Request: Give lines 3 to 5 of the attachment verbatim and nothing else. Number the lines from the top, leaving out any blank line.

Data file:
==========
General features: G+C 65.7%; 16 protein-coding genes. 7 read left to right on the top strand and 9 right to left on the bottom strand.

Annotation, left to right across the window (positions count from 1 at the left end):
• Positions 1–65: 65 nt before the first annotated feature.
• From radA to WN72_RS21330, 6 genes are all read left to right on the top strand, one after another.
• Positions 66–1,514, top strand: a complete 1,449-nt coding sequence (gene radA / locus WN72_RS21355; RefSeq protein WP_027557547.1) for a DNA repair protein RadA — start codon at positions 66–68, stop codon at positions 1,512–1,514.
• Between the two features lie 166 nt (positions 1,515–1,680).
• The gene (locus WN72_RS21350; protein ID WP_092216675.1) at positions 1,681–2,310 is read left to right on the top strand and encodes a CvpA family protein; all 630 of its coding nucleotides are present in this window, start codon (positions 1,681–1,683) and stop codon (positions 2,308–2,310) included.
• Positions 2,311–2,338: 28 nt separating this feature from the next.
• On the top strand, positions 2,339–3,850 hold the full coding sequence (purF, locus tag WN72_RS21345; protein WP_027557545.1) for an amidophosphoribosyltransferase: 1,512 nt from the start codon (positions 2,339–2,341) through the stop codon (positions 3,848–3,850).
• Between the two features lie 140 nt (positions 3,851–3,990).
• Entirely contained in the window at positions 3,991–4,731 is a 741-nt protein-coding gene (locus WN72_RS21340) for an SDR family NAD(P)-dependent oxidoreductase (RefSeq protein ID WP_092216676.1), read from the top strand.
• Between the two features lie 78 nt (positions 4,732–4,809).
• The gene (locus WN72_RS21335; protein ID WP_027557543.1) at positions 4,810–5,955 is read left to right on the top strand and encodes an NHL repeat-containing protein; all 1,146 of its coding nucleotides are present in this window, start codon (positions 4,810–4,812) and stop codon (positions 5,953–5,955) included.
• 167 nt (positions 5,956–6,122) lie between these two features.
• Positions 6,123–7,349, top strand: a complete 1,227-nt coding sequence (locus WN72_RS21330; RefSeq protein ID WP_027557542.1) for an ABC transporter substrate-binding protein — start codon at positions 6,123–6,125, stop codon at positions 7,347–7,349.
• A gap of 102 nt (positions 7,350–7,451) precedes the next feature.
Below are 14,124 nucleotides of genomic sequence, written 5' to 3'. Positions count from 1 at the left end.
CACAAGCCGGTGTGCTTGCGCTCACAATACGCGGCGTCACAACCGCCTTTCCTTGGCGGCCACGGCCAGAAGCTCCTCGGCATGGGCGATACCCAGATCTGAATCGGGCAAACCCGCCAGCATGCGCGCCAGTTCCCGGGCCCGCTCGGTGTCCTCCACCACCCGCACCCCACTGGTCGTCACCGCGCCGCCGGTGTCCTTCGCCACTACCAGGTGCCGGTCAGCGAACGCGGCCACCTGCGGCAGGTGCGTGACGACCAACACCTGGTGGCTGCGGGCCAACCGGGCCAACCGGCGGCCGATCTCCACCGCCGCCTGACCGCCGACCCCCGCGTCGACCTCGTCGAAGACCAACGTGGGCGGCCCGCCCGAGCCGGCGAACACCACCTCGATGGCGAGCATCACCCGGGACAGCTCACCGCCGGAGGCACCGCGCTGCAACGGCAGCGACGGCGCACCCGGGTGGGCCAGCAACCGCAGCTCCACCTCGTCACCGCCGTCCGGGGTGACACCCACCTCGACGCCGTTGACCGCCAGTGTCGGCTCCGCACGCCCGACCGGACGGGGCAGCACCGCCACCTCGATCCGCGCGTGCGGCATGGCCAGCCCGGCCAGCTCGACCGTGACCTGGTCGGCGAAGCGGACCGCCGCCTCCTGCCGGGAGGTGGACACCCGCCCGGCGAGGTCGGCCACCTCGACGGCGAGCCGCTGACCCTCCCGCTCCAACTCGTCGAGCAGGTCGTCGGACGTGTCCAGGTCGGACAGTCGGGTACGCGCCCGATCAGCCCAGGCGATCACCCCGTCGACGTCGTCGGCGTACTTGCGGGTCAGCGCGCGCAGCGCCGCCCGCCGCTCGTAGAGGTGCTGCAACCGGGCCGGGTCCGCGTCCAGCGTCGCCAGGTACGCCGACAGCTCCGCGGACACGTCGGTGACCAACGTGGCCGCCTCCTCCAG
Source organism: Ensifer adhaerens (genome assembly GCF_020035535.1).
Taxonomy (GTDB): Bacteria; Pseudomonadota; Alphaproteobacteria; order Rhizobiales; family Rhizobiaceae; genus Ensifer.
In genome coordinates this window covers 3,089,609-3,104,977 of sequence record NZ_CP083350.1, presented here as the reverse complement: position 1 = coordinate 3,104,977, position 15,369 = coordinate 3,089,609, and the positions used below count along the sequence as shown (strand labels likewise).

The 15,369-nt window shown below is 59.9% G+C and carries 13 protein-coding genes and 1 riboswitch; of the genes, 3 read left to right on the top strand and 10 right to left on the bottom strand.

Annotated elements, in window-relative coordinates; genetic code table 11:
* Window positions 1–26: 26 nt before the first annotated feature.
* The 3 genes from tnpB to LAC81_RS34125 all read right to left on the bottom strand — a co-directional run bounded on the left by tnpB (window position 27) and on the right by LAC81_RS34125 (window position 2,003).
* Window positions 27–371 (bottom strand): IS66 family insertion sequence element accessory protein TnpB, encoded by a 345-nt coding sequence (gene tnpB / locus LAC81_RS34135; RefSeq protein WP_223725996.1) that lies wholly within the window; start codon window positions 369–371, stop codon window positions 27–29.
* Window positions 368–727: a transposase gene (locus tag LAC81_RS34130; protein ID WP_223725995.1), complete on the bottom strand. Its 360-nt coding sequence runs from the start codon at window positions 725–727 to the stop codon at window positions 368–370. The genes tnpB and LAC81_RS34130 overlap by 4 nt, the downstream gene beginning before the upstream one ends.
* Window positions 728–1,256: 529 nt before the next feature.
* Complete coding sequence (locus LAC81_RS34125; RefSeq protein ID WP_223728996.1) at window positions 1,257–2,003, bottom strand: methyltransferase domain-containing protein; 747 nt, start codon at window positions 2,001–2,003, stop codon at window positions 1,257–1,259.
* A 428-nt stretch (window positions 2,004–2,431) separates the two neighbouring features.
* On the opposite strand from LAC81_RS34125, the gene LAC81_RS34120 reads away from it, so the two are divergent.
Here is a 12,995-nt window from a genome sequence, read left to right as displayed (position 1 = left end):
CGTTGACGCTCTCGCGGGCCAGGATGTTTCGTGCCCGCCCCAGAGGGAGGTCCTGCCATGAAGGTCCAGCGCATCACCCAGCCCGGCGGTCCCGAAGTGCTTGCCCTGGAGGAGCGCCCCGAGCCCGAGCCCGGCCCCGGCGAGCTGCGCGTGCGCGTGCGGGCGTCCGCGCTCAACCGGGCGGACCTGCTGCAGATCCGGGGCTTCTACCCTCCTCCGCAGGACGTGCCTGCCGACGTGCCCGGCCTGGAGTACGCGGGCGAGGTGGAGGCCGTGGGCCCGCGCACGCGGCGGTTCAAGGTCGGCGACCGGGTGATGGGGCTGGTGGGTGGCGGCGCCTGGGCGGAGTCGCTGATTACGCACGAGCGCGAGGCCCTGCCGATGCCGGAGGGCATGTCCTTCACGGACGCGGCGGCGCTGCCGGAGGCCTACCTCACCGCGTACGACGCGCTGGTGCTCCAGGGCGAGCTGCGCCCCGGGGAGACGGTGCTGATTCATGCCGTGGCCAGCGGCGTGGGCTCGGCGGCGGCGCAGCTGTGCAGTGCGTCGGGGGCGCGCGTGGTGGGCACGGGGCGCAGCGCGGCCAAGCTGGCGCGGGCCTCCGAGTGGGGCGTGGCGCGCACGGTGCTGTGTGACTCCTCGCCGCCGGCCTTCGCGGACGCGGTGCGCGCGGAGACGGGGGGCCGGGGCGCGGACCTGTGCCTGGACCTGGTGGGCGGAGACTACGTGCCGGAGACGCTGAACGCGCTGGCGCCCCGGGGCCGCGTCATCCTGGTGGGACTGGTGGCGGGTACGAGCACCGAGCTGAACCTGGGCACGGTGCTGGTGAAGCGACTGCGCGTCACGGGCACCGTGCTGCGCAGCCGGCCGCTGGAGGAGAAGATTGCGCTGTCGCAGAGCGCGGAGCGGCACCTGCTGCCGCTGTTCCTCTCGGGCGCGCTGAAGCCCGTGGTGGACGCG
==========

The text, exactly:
• Positions 1–65: 65 nt before the first annotated feature.
• From radA to WN72_RS21330, 6 genes are all read left to right on the top strand, one after another.
• Positions 66–1,514, top strand: a complete 1,449-nt coding sequence (gene radA / locus WN72_RS21355; RefSeq protein WP_027557547.1) for a DNA repair protein RadA — start codon at positions 66–68, stop codon at positions 1,512–1,514.